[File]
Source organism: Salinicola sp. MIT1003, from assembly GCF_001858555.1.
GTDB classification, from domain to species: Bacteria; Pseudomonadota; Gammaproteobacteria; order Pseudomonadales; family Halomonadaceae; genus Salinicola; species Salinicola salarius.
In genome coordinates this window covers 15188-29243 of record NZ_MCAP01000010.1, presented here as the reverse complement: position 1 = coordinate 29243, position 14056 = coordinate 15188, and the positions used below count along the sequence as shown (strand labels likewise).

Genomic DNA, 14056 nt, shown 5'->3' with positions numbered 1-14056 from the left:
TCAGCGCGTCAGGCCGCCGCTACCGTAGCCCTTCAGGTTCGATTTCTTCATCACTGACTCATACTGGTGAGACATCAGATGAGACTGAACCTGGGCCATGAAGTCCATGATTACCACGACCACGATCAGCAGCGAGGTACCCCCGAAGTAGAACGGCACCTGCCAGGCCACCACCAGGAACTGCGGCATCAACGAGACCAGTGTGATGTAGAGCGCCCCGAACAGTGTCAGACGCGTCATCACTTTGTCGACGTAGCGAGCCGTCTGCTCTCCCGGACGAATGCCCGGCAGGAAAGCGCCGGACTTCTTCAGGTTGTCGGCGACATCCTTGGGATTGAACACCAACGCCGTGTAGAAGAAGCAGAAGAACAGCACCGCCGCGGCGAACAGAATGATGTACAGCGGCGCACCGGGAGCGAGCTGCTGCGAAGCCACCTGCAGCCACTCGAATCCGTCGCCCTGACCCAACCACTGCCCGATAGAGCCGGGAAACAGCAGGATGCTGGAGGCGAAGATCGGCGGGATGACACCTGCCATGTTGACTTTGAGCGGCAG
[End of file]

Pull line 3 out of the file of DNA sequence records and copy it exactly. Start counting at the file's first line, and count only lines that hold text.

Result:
In genome coordinates this window covers 15188-29243 of record NZ_MCAP01000010.1, presented here as the reverse complement: position 1 = coordinate 29243, position 14056 = coordinate 15188, and the positions used below count along the sequence as shown (strand labels likewise).